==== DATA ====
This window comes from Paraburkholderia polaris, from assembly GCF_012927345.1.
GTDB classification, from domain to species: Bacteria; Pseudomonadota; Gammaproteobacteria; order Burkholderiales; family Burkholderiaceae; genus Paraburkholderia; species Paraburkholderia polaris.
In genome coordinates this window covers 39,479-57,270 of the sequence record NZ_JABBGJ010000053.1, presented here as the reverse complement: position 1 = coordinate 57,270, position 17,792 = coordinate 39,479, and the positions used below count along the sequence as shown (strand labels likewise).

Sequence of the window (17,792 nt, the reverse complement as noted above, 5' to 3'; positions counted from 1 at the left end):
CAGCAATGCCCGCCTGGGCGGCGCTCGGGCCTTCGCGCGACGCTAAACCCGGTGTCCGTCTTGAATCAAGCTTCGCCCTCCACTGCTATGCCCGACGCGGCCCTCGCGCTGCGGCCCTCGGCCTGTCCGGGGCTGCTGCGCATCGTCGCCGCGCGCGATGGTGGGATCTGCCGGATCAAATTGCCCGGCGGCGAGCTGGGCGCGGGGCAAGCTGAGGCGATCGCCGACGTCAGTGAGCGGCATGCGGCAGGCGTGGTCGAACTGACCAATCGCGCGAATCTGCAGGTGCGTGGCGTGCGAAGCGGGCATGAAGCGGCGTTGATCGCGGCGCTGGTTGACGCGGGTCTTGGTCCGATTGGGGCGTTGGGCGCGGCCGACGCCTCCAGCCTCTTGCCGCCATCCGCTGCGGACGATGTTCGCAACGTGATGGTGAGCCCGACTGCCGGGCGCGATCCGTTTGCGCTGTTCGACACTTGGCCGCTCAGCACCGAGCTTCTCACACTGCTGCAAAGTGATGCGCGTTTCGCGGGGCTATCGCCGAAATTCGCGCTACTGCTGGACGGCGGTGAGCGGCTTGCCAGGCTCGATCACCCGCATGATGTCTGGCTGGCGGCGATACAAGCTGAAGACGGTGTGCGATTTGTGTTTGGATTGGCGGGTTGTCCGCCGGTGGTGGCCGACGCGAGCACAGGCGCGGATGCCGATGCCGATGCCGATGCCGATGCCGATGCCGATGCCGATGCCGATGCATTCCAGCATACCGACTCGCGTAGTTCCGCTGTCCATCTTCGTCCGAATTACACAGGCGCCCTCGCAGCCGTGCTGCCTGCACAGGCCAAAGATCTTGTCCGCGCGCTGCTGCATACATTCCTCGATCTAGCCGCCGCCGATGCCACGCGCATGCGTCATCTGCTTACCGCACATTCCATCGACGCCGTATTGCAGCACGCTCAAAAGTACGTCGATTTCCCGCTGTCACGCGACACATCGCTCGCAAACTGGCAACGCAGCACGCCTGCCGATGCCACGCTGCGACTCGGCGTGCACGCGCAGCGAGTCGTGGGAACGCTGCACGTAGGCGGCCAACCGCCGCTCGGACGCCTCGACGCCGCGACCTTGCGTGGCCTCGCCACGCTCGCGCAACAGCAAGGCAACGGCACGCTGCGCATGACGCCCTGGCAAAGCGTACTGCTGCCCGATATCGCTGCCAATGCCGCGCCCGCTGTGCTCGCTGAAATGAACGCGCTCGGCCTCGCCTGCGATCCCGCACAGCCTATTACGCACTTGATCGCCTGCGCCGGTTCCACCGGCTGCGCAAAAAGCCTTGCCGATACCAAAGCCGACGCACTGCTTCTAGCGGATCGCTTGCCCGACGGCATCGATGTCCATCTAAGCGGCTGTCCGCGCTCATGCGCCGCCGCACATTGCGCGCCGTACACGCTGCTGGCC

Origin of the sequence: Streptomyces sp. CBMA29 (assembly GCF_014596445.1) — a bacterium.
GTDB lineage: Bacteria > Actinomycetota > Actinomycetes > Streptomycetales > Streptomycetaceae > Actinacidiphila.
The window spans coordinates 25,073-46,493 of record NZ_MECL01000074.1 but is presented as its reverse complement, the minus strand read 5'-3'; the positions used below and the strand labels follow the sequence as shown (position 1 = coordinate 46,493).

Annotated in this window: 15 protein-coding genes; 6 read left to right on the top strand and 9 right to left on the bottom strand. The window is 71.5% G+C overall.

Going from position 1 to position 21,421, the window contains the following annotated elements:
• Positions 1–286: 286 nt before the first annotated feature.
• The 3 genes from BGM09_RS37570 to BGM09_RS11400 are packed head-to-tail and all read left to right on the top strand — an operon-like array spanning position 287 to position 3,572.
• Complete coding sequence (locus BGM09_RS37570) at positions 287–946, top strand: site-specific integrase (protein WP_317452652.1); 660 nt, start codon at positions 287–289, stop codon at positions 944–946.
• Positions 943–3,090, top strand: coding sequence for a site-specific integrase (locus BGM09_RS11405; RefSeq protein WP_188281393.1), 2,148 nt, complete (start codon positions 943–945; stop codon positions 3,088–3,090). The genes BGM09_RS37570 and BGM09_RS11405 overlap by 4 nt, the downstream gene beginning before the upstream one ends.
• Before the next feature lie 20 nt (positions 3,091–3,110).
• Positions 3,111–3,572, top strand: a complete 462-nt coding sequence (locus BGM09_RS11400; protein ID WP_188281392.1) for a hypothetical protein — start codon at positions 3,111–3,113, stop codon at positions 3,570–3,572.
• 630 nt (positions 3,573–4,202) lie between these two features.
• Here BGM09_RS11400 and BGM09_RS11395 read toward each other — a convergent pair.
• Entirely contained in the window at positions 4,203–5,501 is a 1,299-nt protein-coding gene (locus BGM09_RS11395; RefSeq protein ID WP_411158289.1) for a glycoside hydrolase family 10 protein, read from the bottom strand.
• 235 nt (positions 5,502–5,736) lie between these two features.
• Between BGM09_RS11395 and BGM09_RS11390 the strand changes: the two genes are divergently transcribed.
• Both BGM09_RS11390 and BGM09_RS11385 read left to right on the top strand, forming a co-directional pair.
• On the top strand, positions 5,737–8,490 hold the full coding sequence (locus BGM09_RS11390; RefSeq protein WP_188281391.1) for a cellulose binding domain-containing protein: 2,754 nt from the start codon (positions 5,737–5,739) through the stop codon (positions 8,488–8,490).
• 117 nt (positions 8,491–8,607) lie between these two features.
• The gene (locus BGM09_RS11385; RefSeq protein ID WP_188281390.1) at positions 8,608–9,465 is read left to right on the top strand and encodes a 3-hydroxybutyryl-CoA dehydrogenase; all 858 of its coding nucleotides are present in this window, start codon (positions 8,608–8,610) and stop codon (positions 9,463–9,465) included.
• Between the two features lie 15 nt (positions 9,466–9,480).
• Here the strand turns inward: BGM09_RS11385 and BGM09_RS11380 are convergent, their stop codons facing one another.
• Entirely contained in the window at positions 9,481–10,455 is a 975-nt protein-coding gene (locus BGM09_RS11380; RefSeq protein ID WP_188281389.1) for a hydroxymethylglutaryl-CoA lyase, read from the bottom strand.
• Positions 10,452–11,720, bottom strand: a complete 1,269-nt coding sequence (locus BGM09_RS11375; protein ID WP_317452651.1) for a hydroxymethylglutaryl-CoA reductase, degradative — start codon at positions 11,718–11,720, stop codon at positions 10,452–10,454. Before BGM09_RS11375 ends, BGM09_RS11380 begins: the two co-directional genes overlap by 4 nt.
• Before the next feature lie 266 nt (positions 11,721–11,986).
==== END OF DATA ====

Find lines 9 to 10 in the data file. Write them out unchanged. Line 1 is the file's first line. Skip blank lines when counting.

Annotated in this window: 15 protein-coding genes; 6 read left to right on the top strand and 9 right to left on the bottom strand. The window is 71.5% G+C overall.

Going from position 1 to position 21,421, the window contains the following annotated elements: